Balking at Intervention
"The emaciated bodies, the skeletal figures you see on television are hard to take for anyone who knows the Holocaust," said Rabbi Marvin Hier, dean of the Simon Wiesenthal Center for Holocaust Studies. Hier was talking about the scenes from the Serbian-run prison camps in Bosnia-Herzegovina where Bosnian and Croatian prisoners of war are allegedly being tortured and murdered.
The Wiesenthal Center has begun a letter-writing campaign demanding that President Bush use military force to stop Serbia's war of "ethnic cleansing." Not that Bush seems to need any encouragement. He has been pressing for a U.N. accord authorizing the use of "all means necessary" to deliver humanitarian aid to the people of Bosnia-Herzegovina.
Meanwhile, Bill Clinton has also been rattling his sword, calling for military action against Serbia. Clinton and Bush each may be simply trying to convince voters that he is tougher than the other. Or the two men may truly want to do something to stop the bloodshed. After all, one cannot help being moved by television footage of the emaciated prisoners in the camps. But despite our feelings, America has no place in this conflict.
In the debate over intervention, Serbia has often been compared to Nazi Germany. But there is one vital difference. Germany was a superpower bent on continental domination. Serbia poses no such threat. Our hearts may be moved by the scenes from Serbian concentration camps, but we could find similar scenes in Africa and Asia. If we are to start righting wrongs everywhere, we must be prepared to spill American blood on every continent.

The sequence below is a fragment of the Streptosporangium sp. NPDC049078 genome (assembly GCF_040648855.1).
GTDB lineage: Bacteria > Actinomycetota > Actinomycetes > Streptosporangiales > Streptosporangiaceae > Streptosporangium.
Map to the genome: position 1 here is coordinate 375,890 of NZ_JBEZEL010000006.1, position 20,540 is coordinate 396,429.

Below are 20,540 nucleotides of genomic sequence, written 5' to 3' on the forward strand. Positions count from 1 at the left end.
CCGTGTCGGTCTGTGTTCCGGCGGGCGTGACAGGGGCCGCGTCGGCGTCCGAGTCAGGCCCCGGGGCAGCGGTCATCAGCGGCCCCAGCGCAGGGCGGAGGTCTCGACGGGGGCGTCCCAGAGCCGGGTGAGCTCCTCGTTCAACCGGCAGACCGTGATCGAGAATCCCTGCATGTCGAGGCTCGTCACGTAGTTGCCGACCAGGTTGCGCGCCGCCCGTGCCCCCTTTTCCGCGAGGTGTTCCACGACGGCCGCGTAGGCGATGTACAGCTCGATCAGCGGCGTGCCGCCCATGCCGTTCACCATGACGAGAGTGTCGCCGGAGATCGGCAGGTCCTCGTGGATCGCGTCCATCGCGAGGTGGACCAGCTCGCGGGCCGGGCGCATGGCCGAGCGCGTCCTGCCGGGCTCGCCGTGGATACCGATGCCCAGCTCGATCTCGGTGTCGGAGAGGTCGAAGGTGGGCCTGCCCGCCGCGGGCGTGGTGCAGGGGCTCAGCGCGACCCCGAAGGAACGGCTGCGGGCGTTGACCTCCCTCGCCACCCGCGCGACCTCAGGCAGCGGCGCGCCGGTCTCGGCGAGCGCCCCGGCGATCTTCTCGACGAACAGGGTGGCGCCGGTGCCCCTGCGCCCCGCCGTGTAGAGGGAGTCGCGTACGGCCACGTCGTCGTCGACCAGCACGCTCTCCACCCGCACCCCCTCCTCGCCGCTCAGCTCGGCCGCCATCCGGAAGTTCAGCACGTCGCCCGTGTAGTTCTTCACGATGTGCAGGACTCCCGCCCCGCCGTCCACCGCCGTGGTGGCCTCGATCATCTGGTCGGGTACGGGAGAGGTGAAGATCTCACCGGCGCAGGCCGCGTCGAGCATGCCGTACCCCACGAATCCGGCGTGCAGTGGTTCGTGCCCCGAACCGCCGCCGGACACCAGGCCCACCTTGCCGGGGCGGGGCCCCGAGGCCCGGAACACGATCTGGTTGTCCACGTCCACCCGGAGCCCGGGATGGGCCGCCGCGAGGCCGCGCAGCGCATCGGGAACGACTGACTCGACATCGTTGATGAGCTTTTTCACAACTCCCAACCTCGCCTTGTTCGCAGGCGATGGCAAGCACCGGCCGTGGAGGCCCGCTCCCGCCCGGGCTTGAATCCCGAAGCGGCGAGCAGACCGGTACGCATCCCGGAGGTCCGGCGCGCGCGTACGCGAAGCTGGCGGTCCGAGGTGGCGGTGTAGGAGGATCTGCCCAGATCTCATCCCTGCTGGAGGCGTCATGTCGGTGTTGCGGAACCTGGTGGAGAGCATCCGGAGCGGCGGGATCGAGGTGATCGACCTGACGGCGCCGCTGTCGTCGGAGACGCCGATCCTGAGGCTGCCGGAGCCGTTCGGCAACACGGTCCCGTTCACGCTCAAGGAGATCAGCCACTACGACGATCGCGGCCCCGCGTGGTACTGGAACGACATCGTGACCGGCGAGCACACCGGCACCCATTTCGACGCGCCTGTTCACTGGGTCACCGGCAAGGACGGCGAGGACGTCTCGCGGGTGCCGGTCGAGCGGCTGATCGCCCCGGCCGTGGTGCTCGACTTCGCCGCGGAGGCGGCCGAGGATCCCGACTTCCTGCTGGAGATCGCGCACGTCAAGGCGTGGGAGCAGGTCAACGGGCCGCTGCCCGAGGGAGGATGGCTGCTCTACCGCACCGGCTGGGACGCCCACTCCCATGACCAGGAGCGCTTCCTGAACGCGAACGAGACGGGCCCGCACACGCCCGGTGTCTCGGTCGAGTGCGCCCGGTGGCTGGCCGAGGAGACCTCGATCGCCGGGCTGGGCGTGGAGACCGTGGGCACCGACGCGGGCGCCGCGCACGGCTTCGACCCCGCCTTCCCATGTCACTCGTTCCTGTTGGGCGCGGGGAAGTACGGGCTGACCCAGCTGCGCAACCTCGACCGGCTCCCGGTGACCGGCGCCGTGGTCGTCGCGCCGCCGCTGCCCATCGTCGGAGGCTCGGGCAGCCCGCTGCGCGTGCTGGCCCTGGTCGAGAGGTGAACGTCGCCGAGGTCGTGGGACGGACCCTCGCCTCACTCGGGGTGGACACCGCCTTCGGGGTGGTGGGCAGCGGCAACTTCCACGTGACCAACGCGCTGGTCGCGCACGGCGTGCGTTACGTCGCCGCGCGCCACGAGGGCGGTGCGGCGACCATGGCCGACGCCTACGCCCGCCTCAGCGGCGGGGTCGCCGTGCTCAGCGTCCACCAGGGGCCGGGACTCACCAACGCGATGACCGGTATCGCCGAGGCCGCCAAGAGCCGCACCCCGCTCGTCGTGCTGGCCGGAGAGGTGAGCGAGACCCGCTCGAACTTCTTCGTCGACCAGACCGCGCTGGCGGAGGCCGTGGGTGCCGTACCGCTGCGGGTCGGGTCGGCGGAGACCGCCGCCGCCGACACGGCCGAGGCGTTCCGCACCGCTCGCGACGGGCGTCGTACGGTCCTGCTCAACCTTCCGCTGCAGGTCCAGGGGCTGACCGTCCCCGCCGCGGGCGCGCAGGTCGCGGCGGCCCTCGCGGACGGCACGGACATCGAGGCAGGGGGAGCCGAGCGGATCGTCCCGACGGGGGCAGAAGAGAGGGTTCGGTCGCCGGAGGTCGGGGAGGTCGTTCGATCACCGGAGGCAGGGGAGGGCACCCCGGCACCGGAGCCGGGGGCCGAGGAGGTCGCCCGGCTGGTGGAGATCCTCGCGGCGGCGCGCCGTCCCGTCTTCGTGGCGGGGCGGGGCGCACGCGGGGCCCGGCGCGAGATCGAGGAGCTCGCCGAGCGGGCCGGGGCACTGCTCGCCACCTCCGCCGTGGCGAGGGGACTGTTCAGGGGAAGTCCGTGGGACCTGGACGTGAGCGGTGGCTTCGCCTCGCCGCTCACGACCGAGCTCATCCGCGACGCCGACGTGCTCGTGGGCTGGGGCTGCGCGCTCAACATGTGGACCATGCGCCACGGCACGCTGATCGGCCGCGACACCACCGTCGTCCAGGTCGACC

No vital American interest is at stake in the former Yugoslavia. Given that fact, the price we would pay to right things in Bosnia would be too high.
Bush's national security adviser, Brent Scowcroft, has floated the idea of air strikes against Serbian positions in Bosnia or perhaps against Serbia itself. His argument is that the Serbs would not dare shoot at U.S. planes. The Serbs, however, have shown no reluctance to kill foreign journalists and relief workers. What happens if they shoot at and hit our planes? The public would probably demand that ground troops be sent in. When weighing the decision to intervene in Bosnia, we must assume that we may have to commit ground troops to the effort.
And we must also assume the United States would have to act essentially by itself. We cannot count on the European support we had in Iraq. Germany is full of old soldiers who remember Yugoslavia as their Vietnam, a place where they fought an invisible enemy in impossible terrain. Their soldiers suffered tremendous losses to guerrillas there in World War II. And the French and the British were, until the carnage became too much, supporting their old allies the Serbs. Moreover, these two countries are mired in economic problems of growing magnitudes. For these reasons, we cannot count on European support.
Should the United States, then, do nothing? No. We should seriously consider providing the Croats and Bosnians with the weapons they need to fight the Serbs. (As I write, this is the only aid they have requested.) And above all, the United States must use whatever diplomatic tools it has at its disposal to keep the Serbs from dragging their Slavic brothers the Russians into this conflict. It will be much easier to do this if we ourselves aren't directly involved.
This article originally appeared in print under the headline "Balking at Intervention".